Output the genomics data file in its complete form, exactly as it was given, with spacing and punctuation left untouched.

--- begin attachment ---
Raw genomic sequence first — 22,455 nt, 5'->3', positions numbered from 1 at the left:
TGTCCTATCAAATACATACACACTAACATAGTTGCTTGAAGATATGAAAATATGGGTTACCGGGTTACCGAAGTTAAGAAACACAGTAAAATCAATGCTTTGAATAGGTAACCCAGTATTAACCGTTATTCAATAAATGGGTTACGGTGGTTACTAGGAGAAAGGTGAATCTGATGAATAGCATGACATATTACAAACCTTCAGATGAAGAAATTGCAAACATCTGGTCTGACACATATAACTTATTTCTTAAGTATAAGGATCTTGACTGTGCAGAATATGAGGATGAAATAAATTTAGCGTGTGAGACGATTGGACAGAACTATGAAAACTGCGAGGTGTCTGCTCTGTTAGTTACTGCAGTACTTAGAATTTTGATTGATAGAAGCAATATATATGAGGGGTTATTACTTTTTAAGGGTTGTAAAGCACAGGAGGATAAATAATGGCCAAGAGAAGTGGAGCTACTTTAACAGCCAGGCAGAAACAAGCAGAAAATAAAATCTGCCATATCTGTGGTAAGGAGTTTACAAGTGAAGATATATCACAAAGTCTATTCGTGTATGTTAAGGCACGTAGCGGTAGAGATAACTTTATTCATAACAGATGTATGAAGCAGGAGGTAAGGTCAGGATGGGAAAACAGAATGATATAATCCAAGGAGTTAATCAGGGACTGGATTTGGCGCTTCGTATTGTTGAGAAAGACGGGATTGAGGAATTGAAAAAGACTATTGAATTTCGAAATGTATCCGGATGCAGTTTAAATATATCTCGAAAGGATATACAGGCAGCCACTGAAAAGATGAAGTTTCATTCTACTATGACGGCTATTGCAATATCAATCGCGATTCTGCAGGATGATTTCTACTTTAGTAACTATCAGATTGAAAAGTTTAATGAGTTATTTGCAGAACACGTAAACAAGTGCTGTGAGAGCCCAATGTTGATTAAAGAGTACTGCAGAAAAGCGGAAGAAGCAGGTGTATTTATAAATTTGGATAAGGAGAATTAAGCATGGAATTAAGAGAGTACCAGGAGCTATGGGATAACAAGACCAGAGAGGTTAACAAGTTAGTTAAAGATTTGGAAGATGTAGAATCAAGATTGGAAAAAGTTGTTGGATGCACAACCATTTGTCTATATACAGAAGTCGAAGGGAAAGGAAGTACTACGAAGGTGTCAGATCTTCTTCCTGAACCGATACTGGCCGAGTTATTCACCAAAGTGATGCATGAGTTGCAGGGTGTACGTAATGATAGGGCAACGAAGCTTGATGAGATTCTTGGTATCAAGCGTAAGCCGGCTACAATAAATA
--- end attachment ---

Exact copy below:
Raw genomic sequence first — 22,455 nt, 5'->3', positions numbered from 1 at the left:
TGTCCTATCAAATACATACACACTAACATAGTTGCTTGAAGATATGAAAATATGGGTTACCGGGTTACCGAAGTTAAGAAACACAGTAAAATCAATGCTTTGAATAGGTAACCCAGTATTAACCGTTATTCAATAAATGGGTTACGGTGGTTACTAGGAGAAAGGTGAATCTGATGAATAGCATGACATATTACAAACCTTCAGATGAAGAAATTGCAAACATCTGGTCTGACACATATAACTTATTTCTTAAGTATAAGGATCTTGACTGTGCAGAATATGAGGATGAAATAAATTTAGCGTGTGAGACGATTGGACAGAACTATGAAAACTGCGAGGTGTCTGCTCTGTTAGTTACTGCAGTACTTAGAATTTTGATTGATAGAAGCAATATATATGAGGGGTTATTACTTTTTAAGGGTTGTAAAGCACAGGAGGATAAATAATGGCCAAGAGAAGTGGAGCTACTTTAACAGCCAGGCAGAAACAAGCAGAAAATAAAATCTGCCATATCTGTGGTAAGGAGTTTACAAGTGAAGATATATCACAAAGTCTATTCGTGTATGTTAAGGCACGTAGCGGTAGAGATAACTTTATTCATAACAGATGTATGAAGCAGGAGGTAAGGTCAGGATGGGAAAACAGAATGATATAATCCAAGGAGTTAATCAGGGACTGGATTTGGCGCTTCGTATTGTTGAGAAAGACGGGATTGAGGAATTGAAAAAGACTATTGAATTTCGAAATGTATCCGGATGCAGTTTAAATATATCTCGAAAGGATATACAGGCAGCCACTGAAAAGATGAAGTTTCATTCTACTATGACGGCTATTGCAATATCAATCGCGATTCTGCAGGATGATTTCTACTTTAGTAACTATCAGATTGAAAAGTTTAATGAGTTATTTGCAGAACACGTAAACAAGTGCTGTGAGAGCCCAATGTTGATTAAAGAGTACTGCAGAAAAGCGGAAGAAGCAGGTGTATTTATAAATTTGGATAAGGAGAATTAAGCATGGAATTAAGAGAGTACCAGGAGCTATGGGATAACAAGACCAGAGAGGTTAACAAGTTAGTTAAAGATTTGGAAGATGTAGAATCAAGATTGGAAAAAGTTGTTGGATGCACAACCATTTGTCTATATACAGAAGTCGAAGGGAAAGGAAGTACTACGAAGGTGTCAGATCTTCTTCCTGAACCGATACTGGCCGAGTTATTCACCAAAGTGATGCATGAGTTGCAGGGTGTACGTAATGATAGGGCAACGAAGCTTGATGAGATTCTTGGTATCAAGCGTAAGCCGGCTACAATAAATA